AccessibilityWalt Disney World (FL)

Accessible Parking at Disney World: What to Know

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My mom just started to need a parking placard, and on our first visit to the parks with the handicap tag, we realized just how different the medical parking is at Disney World compared to anywhere else. In this article, I’m going to cover what I’ve learned and what you should expect when using accessible parking at Disney World. I’ll break down where the handicapped parking is at each of the main parks, Disney Springs, and the resorts. And I’ll also cover more general tips that apply to all of the medical lots at Walt Disney World.

Handicapped Parking at Disney World – General Info

Signage: first, it helps to know that Disney calls the handicapped parking areas medical parking or medical lots; occasionally they are referred to as accessible areas. Although the term “handicapped parking” is not used on the signs, Cast Members will know what you mean if you use it.

As with accessible parking elsewhere, you must have a valid permit from your state to use these spaces. (International disability permits are also accepted for medical parking at Disney World.) If you have an injury or forgot your disability parking placard, let the Cast Member know, and they will let you know how they can help.

Cars approach a set of toll booths with a Magic Kingdom sign arched over the top

At the parking booth, let the Cast Member know you have a valid permit, and they will direct you to the reserved area for the park or resort that you’re visiting. As you are driving towards the parking areas, look for the black signs that say medical – they will have an arrow pointing you to the correct area. Medical lots at the parks pay the standard parking rate, which is currently $30, or free if you are a guest of a Disney resort. At the resorts and Disney Springs, parking is free.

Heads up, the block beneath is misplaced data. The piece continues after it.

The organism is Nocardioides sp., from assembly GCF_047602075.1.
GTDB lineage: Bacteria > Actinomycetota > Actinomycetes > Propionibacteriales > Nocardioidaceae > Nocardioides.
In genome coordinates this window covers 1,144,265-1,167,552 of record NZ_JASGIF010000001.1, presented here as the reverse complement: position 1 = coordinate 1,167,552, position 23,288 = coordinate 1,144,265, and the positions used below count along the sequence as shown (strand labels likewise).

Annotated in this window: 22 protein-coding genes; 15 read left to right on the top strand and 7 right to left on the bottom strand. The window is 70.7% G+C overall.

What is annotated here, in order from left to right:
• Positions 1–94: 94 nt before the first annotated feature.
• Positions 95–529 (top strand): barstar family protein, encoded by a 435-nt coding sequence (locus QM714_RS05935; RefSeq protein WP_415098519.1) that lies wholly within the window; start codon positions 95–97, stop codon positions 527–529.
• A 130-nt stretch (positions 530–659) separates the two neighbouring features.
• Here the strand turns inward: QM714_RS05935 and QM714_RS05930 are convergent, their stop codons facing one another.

One big difference in the accessible parking experience is that the parking lots at Walt Disney World are huge. The Transportation and Ticket Center, which is where Magic Kingdom parking is, is the fourth largest parking lot in the world – most larger lots are at airports. When you have huge parking lots, the accessible area is also very large – it’s not just a few spots close to the door or ramp. So there are some extra notes for managing the size of these lots.

Van Accessible Spot in the Medical Parking Lot at Epcot

⭐ Not all of the spaces in the medical lots have van access. If you do not need the extra room for equipment, please be kind and park in a different space.

⭐ If you plan to rent a wheelchair or ECV but need assistance until you can get to the rental area at the front gate, there are convenience wheelchairs in each of the park’s medical lots. You can borrow these to get you to the park entrance.

⭐ Although the lots have trams to help guests navigate the large distances to the gates, the trams do not go to the medical lots. The accessible lots are fairly close to security, and many devices for physical disabilities do not fit in the trams, including most adaptive strollers.

Parking in the Medical Lots at the TTC (Magic Kingdom)

Medical parking at the Ticket and Transportation Center is in the Villains area in the Zurg lot. After you pass through the parking booths the road curves, and drivers are directed either straight ahead to the Villains lots or to the right for the Heroes area. For accessible parking, you will always go straight ahead towards the Villains lots. Then Cast Members will direct you to go all the way down and to the right.

The Zurg lot is reserved for medical parking at the TTC.

My parents felt like they must have ended up in the wrong area because it was still quite a distance from the front. Unfortunately, it just needs to be very large to accommodate everyone. The complimentary wheelchairs are next to the umbrellas just before the bridge.

Once you’ve left your car, the design of the TTC itself is challenging for guests who need medical parking. After leaving the parking area, you walk under a bridge that has a pretty decent incline as you move toward security. And once you’ve arrived at the TTC proper, you must take a monorail or ferry to the Magic Kingdom. The monorail ramps are very steep; I suggest using the elevator to reach the monorail or choosing the ferry.

Medical Parking at EPCOT

Epcot’s medical parking area is in the Moana lot, one of the “Earth-themed” lots. Follow the traffic pattern as you come out of the parking booths, then look for the first turn. If it’s early in the morning, you will turn right before most other cars as they fill the “Space-themed” lots further down. Later in the day, you’ll need to look more closely at the signs because most cars will be turning into the Earth lots. Once you’ve turned into the Earth lots, accessible parking will be the second turn towards Moana.